• Publisher: Ubisoft
  • Release Date: Dec 20, 2000

Mixed or average reviews - based on 5 Critics

Critic score distribution:
  1. Positive: 2 out of 5
  2. Negative: 1 out of 5
Buy On
  1. 64
    Sadly, the principle of clever gameplay fundamentals doesn't come home with Donald Duck: Goin' Quackers on the N64.
  2. Those who want a deeper, more satisfying platform adventure should probably save this for a weekend rental.
  3. Donald Duck isn't only lacking in ambition and ideas, it's lacking in any standout features at all. Worst of all, it's tedious and endlessly irritating. Avoid at all costs.
  4. Daily Radar
    Impressive animation, linear levels that will confuse absolutely no one and a large number of adversaries make Quackers the perfect gift for under-aged gamers.
  5. CNET Gamecenter
    Although the game may look like a kids' title, Donald Duck: Goin' Quackers has enough depth and challenge to keep even the most seasoned gamer busy.
User Score

Mixed or average reviews- based on 7 Ratings

User score distribution:
  1. Positive: 3 out of 7
  2. Negative: 1 out of 7
  1. Feb 19, 2014
    Donald Duck Quack Attack. Donald Duck Quack Attack. Donald Duck Quack Attack. Donald Duck Quack Attack. Donald Duck Quack Attack. Donald DuckDonald Duck Quack Attack. Donald Duck Quack Attack. Donald Duck Quack Attack. Donald Duck Quack Attack. Donald Duck Quack Attack. Donald Duck Quack Attack. Full Review »
  2. Mar 26, 2016
    Donald Duck: Goin' Quackers, known as Quack Attack in Europe, was a game I found a few years ago and decided to give it a spin this month. AndDonald Duck: Goin' Quackers, known as Quack Attack in Europe, was a game I found a few years ago and decided to give it a spin this month. And to be honest, according to the mixed reviews, I actually didn't find it that bad.

    Goin' Quackers takes place with Donald Duck and his friends watching TV with Daisy as a reporter for news, talking about a temple of the evil magician Merlock. Eventually she gets captured by him and it's up to Donald to travel around the world and save her. However, he is on a race with Gladstone Gander to do so, but this has no bearing to the gameplay for some reason.

    First off, the way the game looks. Everything looks cartoony just like the classic Disney series with Donald Duck, Mickey Mouse, etc. And can I say, I find Donald Duck to be one of my all-time favorite Disney characters. Love his character, voice, and bad temper of course. But let's talk about my first impressions when booting the game up. When I got to the main menu, the first thing I thought was "Oh hey, this is literally Rayman 2 but with a different font and theme". Same option menu, same file management, etc. But when you think about it, it's an obvious answer seeing how both these games were made by the same company, Ubisoft. The nitpicking of the presentation for me is that some animation sequences are rather choppy like Old School Runescape, and so are some of the models of the game. I would say that Donald Duck is modeled okay though. And for some unknown reason, he wears a sleeping cap during boss levels?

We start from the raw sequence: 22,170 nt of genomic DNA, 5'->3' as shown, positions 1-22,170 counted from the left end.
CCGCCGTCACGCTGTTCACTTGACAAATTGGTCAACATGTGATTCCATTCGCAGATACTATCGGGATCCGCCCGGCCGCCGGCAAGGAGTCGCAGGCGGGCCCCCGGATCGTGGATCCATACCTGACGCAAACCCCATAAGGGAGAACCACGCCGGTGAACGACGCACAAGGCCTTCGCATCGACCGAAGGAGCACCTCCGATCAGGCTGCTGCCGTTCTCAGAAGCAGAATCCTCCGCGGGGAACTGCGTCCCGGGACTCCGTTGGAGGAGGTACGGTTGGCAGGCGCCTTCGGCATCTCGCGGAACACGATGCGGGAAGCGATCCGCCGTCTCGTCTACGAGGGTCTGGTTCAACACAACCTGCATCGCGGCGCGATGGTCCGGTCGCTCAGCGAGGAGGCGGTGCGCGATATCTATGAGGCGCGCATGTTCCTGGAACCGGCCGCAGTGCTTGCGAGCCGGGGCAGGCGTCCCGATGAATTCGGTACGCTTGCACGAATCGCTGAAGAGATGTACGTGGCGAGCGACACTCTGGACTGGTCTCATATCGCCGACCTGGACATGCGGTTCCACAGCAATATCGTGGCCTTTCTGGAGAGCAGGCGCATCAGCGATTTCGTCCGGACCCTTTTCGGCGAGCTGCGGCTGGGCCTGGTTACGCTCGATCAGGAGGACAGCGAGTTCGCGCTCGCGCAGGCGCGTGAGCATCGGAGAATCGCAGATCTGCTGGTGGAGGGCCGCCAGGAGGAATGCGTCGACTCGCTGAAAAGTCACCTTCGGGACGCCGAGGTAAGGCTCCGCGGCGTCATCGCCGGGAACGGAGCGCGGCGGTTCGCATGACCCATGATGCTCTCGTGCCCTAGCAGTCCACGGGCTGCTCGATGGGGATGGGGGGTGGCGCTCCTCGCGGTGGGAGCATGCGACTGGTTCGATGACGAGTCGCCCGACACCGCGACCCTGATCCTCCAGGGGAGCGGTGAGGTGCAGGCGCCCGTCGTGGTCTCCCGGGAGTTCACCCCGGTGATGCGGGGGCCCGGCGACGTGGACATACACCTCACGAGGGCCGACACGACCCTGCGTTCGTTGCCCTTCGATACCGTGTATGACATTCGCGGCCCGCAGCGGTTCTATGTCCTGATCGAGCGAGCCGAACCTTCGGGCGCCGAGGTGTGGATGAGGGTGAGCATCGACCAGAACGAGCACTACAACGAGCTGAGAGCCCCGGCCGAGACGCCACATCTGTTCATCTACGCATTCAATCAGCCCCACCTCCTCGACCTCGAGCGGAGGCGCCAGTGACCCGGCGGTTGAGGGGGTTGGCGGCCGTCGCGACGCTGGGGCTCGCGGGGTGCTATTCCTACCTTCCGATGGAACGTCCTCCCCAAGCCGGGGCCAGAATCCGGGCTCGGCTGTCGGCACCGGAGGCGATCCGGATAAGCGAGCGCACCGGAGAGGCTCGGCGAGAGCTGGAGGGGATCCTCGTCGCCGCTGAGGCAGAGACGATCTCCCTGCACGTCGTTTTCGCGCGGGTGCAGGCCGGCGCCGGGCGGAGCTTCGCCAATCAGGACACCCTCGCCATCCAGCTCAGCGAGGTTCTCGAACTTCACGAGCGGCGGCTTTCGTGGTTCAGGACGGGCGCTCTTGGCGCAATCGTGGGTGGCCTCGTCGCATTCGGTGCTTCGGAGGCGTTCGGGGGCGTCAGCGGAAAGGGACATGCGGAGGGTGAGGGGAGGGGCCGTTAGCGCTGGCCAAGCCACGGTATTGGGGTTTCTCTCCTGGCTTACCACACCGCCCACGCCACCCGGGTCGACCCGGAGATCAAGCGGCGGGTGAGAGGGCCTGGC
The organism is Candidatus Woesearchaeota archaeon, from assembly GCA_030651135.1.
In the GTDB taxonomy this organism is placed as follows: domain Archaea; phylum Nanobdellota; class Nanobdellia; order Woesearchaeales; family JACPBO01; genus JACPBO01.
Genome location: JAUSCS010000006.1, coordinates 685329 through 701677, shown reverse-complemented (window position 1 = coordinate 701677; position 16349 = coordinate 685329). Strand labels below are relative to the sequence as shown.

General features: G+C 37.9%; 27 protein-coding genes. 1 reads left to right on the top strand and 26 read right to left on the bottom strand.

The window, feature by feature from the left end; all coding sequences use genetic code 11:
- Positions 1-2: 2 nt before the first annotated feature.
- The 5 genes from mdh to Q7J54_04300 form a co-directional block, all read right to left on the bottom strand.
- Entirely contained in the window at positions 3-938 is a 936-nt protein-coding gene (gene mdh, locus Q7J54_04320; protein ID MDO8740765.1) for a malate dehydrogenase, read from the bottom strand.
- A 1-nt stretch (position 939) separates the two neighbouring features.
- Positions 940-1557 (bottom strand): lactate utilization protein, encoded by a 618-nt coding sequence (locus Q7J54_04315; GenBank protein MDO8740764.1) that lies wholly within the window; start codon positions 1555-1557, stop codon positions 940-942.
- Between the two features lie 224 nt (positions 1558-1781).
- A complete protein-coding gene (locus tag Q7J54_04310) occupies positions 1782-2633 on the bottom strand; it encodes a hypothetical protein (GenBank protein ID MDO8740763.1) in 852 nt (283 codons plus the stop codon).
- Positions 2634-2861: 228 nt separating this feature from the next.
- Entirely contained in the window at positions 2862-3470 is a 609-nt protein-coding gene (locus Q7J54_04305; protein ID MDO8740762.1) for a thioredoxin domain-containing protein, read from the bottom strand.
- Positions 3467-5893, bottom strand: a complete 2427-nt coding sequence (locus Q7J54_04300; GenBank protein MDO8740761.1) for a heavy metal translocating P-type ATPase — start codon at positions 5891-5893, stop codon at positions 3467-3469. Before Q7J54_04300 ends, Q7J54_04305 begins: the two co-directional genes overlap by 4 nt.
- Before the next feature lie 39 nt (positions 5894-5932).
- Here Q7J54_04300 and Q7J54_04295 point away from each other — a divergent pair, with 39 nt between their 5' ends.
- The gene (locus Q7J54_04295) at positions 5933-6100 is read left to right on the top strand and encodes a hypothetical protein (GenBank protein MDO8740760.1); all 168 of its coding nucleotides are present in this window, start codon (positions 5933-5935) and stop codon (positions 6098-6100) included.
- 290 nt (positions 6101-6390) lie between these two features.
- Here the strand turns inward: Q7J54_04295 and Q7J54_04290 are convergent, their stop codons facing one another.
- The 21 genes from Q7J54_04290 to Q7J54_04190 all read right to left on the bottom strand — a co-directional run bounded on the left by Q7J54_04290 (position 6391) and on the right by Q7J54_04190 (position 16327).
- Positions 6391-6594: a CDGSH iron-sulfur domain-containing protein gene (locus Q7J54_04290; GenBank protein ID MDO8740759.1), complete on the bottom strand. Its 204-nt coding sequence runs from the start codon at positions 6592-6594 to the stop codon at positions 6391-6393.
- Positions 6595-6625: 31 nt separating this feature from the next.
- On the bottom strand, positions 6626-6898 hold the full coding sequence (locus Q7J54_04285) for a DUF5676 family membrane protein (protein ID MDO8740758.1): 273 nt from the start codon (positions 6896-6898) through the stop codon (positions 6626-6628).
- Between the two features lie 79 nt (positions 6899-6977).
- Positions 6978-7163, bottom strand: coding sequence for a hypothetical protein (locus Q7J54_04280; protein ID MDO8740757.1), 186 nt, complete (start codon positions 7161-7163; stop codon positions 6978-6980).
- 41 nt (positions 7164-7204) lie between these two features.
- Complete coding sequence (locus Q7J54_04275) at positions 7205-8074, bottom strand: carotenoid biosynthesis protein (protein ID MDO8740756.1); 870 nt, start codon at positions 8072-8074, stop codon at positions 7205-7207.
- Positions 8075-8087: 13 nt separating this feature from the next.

Gameplay in Goin' Quackers is pretty simple. There are four worlds each with four levels and a boss battle. That's 20 levels as far as I know, unless there are bonus ones which I don't know of, as I am writing this review right after beating the game. The level design is actually pretty slick. Half of the levels are laid out exactly like Crash Bandicoot with linear pathways and collectibles. The other half is quite interesting because they are 2.5D platformers which remind me a LOT of the modern Donkey Kong Country games. Each level has three toys from Huey, Dewey, and Louie which Merlock enchanted, as well as a partially hidden piece of a boss image near the end of the level. Collecting all four pieces in a world enables the boss level to beat to proceed to the next world. I really love the level design for most of the levels. The style of them really takes me back to childhood when I played similar games like that. (I actually didn't play this game back then)

    I actually want to talk about the final boss battle, as this was the most frustrating part of the whole game, and at the same time, the most WTF one. Merlock transforms into a flying beast and chases you down around a ring of platformers above lava. He is shooting fire at you as you do so, usually in straight lines and even horizontal ones. When I first came to this level, I thought "OH MY GOD, this is literally the boss battle of Sanctuary of Rock and Lava!". That was from Rayman 2, the same as the main menu. I don't even know why they would choose that path for the final boss. But boy was it frustrating. Actually, the only serious part of the battle was the second phase (All bosses have three). As there are pillars of fire dotted around the platforms. However, as I try to be careful and move around them, I would STILL get hit. The hitboxes are HORRIBLE in this final boss battle. I've managed to beat the second phase twice before playing the third and it was much easier than the second as the pillars were gone. Then beaten the game. That was a Geometry Dash breather right there.

    So for conclusion, the game is fun if you enjoy Disney and N64 games from childhood. But I didn't find this game from childhood and I like it! But still, the game is a bit scratchy with a portion of it, however not the majority. The final boss is still garbage. It's a game with fun gameplay, collectibles, and linear, non-mazey levels that give straight-forward progress.

    STORY: 7/10
    GAMEPLAY: 8/10
    VALUE: 6/10 (As per Amazon.com)
    OVERALL: 7/10
    Full Review »